People motivated to lose weight will try anything to achieve that goal. There are right ways and wrong ways of trying to lose weight. Some may even be following a long regarded weight loss advice that turns out to be a myth. One of them involves water and weight loss.
Some people believe that drinking lots of water can have an effect on weight loss. Drinking lots of water is said to help people lose weight. However, according to a nutrition expert, drinking lots of water does not offer anything to significantly cause one to lose weight.
According to Beth Kitchin, Ph.D, R.D. an assistant professor of nutrition sciences at the University of Alabama in Birmingham, “There is very little evidence that drinking water promotes weight loss; it is one of those self-perpetuating myths. I’m not saying drinking water isn’t good; but only one study showed people who drank more water burned a few extra calories, and it was only a couple of extra calories a day.”
Another supposed myth is that you need to drink eight 8-ounce glasses of water per day. Kitchin added, “Yes, people do need to get fluids; but it does not have to be water. There’s no evidence that it melts away fat or makes you feel fuller, so if you don’t like water it’s OK.”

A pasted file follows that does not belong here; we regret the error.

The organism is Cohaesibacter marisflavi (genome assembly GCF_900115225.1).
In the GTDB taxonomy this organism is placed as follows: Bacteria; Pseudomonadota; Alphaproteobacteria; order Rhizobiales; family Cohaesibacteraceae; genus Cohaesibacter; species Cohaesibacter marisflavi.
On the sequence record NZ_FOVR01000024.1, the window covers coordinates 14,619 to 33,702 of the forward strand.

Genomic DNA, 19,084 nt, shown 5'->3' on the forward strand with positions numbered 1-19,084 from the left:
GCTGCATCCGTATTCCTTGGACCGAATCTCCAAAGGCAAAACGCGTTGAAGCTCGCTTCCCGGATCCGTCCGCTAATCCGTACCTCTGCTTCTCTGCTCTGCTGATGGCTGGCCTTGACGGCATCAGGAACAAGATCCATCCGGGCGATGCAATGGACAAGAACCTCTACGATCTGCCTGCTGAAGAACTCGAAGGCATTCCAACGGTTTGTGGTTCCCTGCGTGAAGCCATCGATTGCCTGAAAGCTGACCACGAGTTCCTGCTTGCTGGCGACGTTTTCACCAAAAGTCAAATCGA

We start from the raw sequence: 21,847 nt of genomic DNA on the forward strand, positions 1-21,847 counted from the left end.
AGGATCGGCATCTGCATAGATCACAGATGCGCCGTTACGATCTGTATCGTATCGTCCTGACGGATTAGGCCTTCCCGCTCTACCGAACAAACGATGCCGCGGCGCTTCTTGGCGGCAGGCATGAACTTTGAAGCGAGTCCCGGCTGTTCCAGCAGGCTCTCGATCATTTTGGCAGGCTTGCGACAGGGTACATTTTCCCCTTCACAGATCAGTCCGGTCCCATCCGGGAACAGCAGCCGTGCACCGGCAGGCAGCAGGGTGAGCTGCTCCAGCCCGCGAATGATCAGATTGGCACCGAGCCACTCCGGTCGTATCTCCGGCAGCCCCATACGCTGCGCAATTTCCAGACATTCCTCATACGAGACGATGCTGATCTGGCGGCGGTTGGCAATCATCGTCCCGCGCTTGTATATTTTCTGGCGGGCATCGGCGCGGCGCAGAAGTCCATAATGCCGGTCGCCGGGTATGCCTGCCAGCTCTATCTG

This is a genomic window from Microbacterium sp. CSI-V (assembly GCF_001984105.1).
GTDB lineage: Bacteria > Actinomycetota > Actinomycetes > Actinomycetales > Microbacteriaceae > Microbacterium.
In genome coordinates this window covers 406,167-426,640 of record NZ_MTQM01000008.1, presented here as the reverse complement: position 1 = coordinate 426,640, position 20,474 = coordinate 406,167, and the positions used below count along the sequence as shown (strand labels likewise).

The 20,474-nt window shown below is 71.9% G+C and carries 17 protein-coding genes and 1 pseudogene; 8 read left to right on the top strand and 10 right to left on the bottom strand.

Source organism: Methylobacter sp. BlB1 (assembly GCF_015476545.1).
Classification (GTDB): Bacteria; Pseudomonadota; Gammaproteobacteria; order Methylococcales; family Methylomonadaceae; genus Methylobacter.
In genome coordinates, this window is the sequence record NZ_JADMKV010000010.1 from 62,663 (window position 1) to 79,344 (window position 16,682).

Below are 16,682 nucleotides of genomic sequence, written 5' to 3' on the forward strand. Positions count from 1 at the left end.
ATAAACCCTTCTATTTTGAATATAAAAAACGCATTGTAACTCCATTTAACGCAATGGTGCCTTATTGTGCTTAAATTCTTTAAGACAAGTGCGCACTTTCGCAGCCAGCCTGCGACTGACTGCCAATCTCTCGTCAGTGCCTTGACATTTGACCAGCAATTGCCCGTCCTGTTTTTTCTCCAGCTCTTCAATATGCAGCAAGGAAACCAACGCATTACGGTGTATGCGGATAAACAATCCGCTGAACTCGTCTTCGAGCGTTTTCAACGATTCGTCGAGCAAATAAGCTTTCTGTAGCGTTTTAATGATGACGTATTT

Fluid replacement is not just limited to water, although it is considered as the best hydrator around. You can also drink other fluids such as green tea, mineral water and juice or a low calorie beverage if you are not fond of drinking water alone. They can also help hydrate your body just as well. Some might not count caffeinated drinks like coffee for fluid replacement, but it can also hydrate.
Another water myth that is popular is about the drinking water temperature and how it will help in your weight loss. Some say that drinking ice-cold water can help burn calories. But Kitchin adds, “While there may be a few extra calories lost, it won’t be nearly enough to make a dent in your weight-loss endeavors.”
Source: University of Alabama at Birmingham. “Debunking water myths: Weight loss, calorie burn and more.” ScienceDaily. ScienceDaily, 12 March 2014. <www.sciencedaily.com/releases/2014/03/140312132315.htm>.